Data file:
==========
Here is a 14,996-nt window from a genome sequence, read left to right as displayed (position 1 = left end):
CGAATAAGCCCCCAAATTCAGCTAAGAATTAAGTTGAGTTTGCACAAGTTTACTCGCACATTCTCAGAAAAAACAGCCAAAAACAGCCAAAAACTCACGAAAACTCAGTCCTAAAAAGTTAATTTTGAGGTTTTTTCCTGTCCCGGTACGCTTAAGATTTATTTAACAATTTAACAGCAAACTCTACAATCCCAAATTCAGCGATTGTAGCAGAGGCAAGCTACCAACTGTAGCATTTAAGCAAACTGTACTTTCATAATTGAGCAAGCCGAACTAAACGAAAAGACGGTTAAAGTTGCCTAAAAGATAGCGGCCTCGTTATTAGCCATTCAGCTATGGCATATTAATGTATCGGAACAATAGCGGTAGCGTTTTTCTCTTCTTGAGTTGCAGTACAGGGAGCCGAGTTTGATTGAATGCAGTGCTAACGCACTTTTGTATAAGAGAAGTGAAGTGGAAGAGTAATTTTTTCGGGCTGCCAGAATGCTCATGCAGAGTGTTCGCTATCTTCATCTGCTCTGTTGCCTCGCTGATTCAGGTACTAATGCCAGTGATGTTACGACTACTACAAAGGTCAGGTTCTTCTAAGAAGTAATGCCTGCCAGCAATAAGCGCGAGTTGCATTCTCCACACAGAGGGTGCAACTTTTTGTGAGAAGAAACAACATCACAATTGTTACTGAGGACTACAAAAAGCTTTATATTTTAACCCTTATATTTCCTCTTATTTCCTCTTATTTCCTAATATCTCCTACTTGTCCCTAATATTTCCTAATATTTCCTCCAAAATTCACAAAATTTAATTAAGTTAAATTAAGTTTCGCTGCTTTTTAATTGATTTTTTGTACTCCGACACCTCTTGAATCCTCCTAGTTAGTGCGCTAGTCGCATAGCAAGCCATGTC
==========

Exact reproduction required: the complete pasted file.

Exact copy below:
Here is a 14,996-nt window from a genome sequence, read left to right as displayed (position 1 = left end):
CGAATAAGCCCCCAAATTCAGCTAAGAATTAAGTTGAGTTTGCACAAGTTTACTCGCACATTCTCAGAAAAAACAGCCAAAAACAGCCAAAAACTCACGAAAACTCAGTCCTAAAAAGTTAATTTTGAGGTTTTTTCCTGTCCCGGTACGCTTAAGATTTATTTAACAATTTAACAGCAAACTCTACAATCCCAAATTCAGCGATTGTAGCAGAGGCAAGCTACCAACTGTAGCATTTAAGCAAACTGTACTTTCATAATTGAGCAAGCCGAACTAAACGAAAAGACGGTTAAAGTTGCCTAAAAGATAGCGGCCTCGTTATTAGCCATTCAGCTATGGCATATTAATGTATCGGAACAATAGCGGTAGCGTTTTTCTCTTCTTGAGTTGCAGTACAGGGAGCCGAGTTTGATTGAATGCAGTGCTAACGCACTTTTGTATAAGAGAAGTGAAGTGGAAGAGTAATTTTTTCGGGCTGCCAGAATGCTCATGCAGAGTGTTCGCTATCTTCATCTGCTCTGTTGCCTCGCTGATTCAGGTACTAATGCCAGTGATGTTACGACTACTACAAAGGTCAGGTTCTTCTAAGAAGTAATGCCTGCCAGCAATAAGCGCGAGTTGCATTCTCCACACAGAGGGTGCAACTTTTTGTGAGAAGAAACAACATCACAATTGTTACTGAGGACTACAAAAAGCTTTATATTTTAACCCTTATATTTCCTCTTATTTCCTCTTATTTCCTAATATCTCCTACTTGTCCCTAATATTTCCTAATATTTCCTCCAAAATTCACAAAATTTAATTAAGTTAAATTAAGTTTCGCTGCTTTTTAATTGATTTTTTGTACTCCGACACCTCTTGAATCCTCCTAGTTAGTGCGCTAGTCGCATAGCAAGCCATGTC